Mount Dennis is trying on the idea of becoming an “Eco Neighbourhood” with the goal of being having a more “resilient, livable, equitable, healthy, and prosperous future with a much smaller community environmental footprint”.
The MDCA is looking at a plan that will include low-cost, high-impact activities like tree planting, markets, street events, and partnerships.
Able Seaman Leonard Arthur was from Mount Dennis. The 22-year-old son of Freeman and Alice died in the St Lawrence River when the HMCS Charlottetown was sunk on September 11, 1942. He died within sight of shore.
A German U-Boat, the U-517, sank the Charlottetown in broad daylight as she was returning to base; it stalked Canadian ships in the Gulf of St Lawrence in September, 1942, sinking nine before she returned to Europe.
Most of the crew survived. Leonard Arthur was probably killed when the depth charges the boat was carrying exploded as the ship sank.
Arthur’s name, along with the names of 54 other young men from the community, is inscribed on the memorial plaque which hangs in Weston CI.
John Tory’s administration is releasing some of the proposals for the signature SmartTrack plan that pulled him into office. All of the proposals will affect Mount Dennis; some will affect Weston, too. There is a good chance, though, that none of them will come to pass.
The SmartTrack train will, according to Tory’s plan, run above- and under-ground in a U shape from roughly the airport, through downtown, and out to Unionville. Importantly, the original plan called for a sharp turn in Mount Dennis, and an impossible trip along Eglinton. It was a poorly thought out idea.
In February, City Council asked, among other things, for a rethink of the Mount Dennis section, and now that rethink has been released.
There are six proposals, each with deficits.
The first proposals (1A, B, and C) run along the proposed (but not funded or built) Eglinton Crosstown route along Eglinton Avenue. They do not stop in Weston. They would have very serious, and sometimes deleterious, effects on Mount Dennis—including a train through the park at Eglinton Flats. They would also require adding two more tracks and a widening of the corridor from downtown. On the other hand, Mount Dennis would get an excellent station that would connect cars, trains, LRTs and 12 bus routes.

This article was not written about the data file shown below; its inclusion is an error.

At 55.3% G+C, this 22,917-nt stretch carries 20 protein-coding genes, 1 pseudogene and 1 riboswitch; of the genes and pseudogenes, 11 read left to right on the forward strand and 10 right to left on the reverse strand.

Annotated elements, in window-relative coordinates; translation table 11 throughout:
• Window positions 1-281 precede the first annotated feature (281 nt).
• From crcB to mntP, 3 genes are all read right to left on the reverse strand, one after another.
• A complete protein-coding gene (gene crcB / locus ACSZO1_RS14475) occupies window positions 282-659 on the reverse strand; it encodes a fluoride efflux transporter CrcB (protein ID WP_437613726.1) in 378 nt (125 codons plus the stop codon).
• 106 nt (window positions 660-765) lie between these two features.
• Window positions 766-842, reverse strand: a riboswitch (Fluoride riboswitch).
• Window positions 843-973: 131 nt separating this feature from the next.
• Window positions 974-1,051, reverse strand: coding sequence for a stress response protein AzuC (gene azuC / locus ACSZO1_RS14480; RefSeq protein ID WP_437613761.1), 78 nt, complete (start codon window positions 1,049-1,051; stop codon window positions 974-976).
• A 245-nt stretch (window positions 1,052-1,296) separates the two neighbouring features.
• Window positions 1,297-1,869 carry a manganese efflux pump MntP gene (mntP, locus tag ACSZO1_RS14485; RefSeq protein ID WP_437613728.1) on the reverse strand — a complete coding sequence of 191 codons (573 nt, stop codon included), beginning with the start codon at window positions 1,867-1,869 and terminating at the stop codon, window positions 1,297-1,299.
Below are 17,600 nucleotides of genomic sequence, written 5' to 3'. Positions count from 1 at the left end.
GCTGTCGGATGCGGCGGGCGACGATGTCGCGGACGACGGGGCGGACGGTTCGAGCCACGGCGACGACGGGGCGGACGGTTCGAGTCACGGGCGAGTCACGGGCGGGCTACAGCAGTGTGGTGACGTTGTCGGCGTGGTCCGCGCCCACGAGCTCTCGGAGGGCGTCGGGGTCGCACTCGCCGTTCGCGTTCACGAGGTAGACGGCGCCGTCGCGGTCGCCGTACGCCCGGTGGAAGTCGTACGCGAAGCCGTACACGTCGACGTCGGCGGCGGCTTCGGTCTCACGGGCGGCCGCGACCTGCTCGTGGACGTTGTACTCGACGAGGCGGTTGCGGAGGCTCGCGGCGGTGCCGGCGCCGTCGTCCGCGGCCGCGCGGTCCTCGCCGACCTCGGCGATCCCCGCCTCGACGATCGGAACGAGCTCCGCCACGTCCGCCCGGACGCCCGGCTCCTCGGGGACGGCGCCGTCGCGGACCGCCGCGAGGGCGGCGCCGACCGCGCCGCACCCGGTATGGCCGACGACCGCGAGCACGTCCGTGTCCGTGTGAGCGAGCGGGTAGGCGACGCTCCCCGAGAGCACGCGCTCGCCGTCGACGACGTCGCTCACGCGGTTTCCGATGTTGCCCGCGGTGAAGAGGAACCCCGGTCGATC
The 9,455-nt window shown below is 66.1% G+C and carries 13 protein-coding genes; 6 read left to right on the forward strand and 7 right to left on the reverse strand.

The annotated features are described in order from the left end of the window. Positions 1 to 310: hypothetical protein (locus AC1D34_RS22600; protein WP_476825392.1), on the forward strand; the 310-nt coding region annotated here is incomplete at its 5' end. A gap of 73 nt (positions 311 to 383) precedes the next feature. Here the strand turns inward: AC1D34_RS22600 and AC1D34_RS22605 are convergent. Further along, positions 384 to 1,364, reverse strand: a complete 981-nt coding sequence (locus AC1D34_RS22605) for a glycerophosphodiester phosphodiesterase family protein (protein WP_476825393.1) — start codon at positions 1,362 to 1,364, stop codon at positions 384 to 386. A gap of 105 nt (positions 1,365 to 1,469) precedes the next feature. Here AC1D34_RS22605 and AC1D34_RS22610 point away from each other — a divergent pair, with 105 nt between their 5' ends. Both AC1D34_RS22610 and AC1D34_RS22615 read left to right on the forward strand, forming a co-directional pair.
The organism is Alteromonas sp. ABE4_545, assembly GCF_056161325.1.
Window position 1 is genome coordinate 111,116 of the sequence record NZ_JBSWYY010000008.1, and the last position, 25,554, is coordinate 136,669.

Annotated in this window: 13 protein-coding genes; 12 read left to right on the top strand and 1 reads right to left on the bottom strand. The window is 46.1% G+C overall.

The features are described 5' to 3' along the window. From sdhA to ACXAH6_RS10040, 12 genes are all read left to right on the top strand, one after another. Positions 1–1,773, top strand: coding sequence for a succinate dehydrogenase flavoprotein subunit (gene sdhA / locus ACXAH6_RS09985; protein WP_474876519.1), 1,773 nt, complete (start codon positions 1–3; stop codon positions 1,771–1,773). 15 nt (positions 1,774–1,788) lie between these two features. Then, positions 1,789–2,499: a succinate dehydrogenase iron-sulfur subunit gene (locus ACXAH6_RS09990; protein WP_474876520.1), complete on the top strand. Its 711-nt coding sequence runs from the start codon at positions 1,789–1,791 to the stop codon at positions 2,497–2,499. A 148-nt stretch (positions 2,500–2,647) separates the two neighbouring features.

In the second group of proposals, the original plan is abandoned, and the train instead runs north, through Weston, and out to the airport. These proposals are less disruptive to Mount Dennis, but would still require more tracks and “significant modifications to recent rail improvements in the Weston and Junction areas.”
There is also a lot of duplication in this plan. The UPX and GO Train already run all day from Weston to downtown, GO will likely run more often in the near future. SmartTrack through Weston, in other words, would provide a third way to get downtown on the same track corridor.
The Federal election campaign has been running for, well, a whole campaign now and some strange things have been happening on the road to Ottawa.
Ahmed Hussen was the surprise nomination of the York South-Weston Liberals back in December last year. Many had expected YSW Liberal Riding executive Jules Kerlinger to be a nominee but he inexplicably withdrew from the race quite early and wouldn’t talk about it. Rumours were that he’d been invited to step aside by the Liberal Party but confirming those rumours proved elusive. Riding Association President, Ryan Ward was unable or unwilling to open up on the subject, referring me to Ottawa functionaries. Jules himself declined to respond.
Former Toronto councillor Bill Saundercook was then expected to get the nod but during the voting process, a strange turn of events took place. Large numbers of people came by the busload to vote and somehow, a bottleneck occurred at the membership and credential checking process. Late in the afternoon, with time pressing, organizers decided to close the polls before everyone was able to reach the voting booths. Outsiders shrugged and thought that this was simply business as usual for the Liberals.
The result of the vote that fateful day was a shock, not merely because a seeming long-shot had won but also because of the surprisingly small number of votes cast when compared to the huge numbers lined up – no doubt a result of the glacial pace of the voting line. The winner was a relative unknown, Ahmed Hussen but he had a well known local backer, George Smitherman.